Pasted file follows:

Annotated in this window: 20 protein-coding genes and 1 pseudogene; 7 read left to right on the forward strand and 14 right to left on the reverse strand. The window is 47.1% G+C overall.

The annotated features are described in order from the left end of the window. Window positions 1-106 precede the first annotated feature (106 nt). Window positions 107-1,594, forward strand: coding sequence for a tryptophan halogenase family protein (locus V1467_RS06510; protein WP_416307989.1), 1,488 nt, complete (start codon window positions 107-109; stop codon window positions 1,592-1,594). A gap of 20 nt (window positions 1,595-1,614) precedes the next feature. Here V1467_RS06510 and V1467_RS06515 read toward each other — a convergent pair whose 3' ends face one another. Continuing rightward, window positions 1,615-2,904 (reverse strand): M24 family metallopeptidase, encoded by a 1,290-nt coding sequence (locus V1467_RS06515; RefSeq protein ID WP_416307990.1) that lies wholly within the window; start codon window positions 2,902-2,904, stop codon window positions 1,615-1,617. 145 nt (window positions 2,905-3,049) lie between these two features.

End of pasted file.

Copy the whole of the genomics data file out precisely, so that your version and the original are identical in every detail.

Annotated in this window: 20 protein-coding genes and 1 pseudogene; 7 read left to right on the forward strand and 14 right to left on the reverse strand. The window is 47.1% G+C overall.

The annotated features are described in order from the left end of the window. Window positions 1-106 precede the first annotated feature (106 nt). Window positions 107-1,594, forward strand: coding sequence for a tryptophan halogenase family protein (locus V1467_RS06510; protein WP_416307989.1), 1,488 nt, complete (start codon window positions 107-109; stop codon window positions 1,592-1,594). A gap of 20 nt (window positions 1,595-1,614) precedes the next feature. Here V1467_RS06510 and V1467_RS06515 read toward each other — a convergent pair whose 3' ends face one another. Continuing rightward, window positions 1,615-2,904 (reverse strand): M24 family metallopeptidase, encoded by a 1,290-nt coding sequence (locus V1467_RS06515; RefSeq protein ID WP_416307990.1) that lies wholly within the window; start codon window positions 2,902-2,904, stop codon window positions 1,615-1,617. 145 nt (window positions 2,905-3,049) lie between these two features.